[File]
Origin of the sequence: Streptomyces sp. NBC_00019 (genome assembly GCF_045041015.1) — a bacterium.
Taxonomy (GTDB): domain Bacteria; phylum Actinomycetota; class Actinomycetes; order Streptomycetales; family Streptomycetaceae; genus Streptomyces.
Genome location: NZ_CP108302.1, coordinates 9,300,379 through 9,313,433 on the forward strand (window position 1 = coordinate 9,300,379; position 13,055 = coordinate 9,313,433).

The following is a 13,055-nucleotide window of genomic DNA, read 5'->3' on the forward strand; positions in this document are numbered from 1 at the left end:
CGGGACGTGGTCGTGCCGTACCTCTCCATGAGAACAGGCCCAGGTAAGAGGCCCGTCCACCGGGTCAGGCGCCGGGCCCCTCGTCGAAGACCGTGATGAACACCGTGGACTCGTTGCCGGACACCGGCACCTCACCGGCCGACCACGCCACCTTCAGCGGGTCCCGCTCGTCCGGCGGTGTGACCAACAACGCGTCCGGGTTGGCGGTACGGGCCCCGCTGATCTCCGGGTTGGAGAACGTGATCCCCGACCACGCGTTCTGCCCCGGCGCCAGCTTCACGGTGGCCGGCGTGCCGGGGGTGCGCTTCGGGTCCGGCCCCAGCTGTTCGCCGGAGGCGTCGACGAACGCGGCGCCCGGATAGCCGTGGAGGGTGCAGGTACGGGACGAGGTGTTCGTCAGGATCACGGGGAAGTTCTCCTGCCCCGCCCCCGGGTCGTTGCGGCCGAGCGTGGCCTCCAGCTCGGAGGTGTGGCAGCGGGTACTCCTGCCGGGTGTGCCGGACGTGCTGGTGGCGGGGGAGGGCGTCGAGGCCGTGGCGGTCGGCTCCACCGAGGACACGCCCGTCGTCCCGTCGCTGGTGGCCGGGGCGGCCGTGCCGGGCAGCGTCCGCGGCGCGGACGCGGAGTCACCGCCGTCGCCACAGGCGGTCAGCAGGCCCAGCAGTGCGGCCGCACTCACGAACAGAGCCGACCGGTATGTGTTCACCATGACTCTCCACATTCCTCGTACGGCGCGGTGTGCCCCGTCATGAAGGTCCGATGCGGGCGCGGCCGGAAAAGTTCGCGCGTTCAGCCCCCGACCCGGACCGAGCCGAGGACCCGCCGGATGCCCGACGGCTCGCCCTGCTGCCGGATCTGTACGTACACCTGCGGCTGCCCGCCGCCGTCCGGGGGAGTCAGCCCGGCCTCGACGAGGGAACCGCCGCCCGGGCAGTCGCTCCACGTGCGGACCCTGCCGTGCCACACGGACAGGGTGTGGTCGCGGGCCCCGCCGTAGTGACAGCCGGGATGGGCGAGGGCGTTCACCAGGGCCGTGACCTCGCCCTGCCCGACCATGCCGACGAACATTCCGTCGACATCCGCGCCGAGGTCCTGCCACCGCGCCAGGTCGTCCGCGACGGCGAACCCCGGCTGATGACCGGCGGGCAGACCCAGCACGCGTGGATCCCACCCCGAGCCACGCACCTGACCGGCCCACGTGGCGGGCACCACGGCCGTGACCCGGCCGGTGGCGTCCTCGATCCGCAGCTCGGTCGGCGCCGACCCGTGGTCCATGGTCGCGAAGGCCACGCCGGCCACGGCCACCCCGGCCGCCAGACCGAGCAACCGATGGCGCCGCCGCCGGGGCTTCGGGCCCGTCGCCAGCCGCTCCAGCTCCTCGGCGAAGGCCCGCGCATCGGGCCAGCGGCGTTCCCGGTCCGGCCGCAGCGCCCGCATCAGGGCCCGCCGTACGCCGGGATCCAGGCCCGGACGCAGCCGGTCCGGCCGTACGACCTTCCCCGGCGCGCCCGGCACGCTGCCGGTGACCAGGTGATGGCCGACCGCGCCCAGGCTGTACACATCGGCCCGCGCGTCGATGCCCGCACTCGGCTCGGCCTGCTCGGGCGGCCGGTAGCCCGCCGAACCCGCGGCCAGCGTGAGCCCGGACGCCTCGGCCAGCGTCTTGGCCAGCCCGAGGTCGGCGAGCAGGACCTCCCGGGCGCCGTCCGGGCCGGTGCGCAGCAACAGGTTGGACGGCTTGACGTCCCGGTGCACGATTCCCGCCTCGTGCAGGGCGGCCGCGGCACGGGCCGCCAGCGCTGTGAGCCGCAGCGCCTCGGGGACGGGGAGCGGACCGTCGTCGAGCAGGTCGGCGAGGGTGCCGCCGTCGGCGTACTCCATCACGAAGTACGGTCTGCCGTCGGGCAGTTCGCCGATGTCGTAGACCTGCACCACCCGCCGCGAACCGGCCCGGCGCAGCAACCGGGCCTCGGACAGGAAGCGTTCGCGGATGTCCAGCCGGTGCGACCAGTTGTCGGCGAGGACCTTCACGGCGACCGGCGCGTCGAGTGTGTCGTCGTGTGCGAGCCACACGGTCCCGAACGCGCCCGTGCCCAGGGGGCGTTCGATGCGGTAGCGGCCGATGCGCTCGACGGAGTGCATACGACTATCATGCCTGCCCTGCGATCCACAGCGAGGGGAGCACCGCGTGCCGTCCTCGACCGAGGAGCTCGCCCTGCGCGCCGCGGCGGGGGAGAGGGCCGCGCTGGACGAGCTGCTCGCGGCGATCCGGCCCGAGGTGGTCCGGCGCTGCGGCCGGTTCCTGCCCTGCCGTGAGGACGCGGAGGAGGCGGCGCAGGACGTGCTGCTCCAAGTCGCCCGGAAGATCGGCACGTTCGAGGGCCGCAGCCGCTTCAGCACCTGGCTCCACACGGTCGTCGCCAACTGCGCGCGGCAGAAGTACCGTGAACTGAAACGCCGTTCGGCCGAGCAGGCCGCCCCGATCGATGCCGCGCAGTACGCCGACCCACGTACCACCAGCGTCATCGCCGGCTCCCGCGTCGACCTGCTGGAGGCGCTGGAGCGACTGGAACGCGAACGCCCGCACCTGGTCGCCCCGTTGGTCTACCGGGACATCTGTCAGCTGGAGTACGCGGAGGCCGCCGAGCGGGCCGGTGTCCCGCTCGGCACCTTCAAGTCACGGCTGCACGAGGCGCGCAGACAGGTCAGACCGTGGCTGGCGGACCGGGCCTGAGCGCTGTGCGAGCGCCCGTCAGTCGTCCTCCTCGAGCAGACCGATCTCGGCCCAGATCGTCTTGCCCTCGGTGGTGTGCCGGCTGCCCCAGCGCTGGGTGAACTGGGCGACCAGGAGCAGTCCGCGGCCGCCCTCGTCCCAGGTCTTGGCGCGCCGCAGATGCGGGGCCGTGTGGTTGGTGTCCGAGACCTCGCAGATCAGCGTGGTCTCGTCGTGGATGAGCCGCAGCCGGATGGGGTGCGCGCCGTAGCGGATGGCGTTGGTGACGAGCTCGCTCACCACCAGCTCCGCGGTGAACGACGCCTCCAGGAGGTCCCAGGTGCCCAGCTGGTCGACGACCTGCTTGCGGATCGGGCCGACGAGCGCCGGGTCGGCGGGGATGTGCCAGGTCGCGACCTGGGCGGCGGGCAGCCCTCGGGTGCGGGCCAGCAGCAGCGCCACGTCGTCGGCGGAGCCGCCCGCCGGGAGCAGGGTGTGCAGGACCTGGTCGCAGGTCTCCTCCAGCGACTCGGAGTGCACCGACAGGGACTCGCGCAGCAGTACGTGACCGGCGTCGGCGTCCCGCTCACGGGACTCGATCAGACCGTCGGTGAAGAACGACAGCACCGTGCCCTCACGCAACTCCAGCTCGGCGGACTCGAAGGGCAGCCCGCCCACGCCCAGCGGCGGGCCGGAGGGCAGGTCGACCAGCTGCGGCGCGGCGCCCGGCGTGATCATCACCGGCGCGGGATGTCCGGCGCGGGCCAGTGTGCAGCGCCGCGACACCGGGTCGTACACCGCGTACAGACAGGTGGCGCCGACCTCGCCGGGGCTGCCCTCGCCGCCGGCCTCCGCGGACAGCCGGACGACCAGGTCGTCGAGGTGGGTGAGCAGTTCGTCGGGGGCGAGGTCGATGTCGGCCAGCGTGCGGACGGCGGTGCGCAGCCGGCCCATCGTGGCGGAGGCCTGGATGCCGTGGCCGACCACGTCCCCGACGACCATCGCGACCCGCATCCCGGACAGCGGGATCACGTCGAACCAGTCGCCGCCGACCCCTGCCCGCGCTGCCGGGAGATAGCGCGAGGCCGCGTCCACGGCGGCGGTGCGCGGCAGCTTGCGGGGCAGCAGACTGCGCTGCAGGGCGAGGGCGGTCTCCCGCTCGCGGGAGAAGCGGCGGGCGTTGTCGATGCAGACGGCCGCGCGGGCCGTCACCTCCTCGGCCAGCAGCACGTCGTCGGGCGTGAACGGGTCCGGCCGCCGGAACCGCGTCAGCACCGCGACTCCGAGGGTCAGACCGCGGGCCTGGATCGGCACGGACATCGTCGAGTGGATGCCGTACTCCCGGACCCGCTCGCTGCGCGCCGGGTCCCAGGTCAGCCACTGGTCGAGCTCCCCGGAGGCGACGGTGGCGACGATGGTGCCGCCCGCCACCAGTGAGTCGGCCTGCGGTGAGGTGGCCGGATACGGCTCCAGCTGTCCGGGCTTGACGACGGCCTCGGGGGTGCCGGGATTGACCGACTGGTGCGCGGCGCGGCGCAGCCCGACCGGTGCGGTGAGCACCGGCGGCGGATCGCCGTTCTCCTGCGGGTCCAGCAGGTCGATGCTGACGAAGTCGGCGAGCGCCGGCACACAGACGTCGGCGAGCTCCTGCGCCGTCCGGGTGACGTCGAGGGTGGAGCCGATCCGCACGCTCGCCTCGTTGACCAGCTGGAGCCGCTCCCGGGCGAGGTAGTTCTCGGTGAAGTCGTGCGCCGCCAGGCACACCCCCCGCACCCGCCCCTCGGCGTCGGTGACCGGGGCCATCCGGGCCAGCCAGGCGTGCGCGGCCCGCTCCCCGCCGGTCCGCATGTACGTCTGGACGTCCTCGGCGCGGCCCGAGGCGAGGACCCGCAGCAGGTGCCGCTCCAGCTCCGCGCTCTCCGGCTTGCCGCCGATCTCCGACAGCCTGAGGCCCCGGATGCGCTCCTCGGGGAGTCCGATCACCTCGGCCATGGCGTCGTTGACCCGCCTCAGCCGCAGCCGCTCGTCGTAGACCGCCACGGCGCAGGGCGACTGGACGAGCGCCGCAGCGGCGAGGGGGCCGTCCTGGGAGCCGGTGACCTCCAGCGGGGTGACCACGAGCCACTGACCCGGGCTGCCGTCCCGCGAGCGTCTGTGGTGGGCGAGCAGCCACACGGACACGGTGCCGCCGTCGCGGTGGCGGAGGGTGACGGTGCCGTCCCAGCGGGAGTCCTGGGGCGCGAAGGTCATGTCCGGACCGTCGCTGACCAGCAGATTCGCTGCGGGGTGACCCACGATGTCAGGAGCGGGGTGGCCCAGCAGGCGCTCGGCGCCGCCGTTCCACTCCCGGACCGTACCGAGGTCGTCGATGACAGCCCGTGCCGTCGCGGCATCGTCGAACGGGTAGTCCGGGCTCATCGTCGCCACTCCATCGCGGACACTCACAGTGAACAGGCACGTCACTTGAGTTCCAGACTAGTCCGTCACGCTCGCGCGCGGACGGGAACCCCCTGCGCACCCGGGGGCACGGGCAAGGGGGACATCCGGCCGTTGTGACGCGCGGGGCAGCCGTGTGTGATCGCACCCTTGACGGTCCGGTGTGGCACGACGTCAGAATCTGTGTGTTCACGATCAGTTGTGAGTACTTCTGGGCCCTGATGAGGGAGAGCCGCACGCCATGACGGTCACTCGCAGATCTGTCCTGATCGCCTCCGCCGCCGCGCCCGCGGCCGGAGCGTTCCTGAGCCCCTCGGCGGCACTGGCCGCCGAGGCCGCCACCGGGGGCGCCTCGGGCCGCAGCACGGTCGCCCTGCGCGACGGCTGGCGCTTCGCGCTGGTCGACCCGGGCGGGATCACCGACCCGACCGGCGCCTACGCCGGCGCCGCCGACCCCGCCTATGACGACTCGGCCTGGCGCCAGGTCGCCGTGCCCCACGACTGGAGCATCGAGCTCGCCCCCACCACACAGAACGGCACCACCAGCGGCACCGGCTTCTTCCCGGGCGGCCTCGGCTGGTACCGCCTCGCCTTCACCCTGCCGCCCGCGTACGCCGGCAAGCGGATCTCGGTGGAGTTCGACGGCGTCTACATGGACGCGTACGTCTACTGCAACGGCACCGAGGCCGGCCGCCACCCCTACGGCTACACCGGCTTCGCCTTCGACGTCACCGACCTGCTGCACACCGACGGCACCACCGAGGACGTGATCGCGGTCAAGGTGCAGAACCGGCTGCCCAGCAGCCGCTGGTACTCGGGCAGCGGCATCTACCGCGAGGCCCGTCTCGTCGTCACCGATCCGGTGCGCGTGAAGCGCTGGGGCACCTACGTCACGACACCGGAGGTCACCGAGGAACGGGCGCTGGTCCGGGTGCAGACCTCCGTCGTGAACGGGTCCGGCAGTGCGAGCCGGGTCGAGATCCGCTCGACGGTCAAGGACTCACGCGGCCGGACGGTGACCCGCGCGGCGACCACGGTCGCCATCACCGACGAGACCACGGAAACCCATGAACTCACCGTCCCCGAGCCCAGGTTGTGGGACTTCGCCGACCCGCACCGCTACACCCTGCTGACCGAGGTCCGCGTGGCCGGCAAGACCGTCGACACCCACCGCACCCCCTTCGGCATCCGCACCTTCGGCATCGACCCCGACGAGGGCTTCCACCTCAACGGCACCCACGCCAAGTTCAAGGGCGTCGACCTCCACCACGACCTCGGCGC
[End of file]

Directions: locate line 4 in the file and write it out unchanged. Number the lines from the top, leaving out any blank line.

The following is a 13,055-nucleotide window of genomic DNA, read 5'->3' on the forward strand; positions in this document are numbered from 1 at the left end: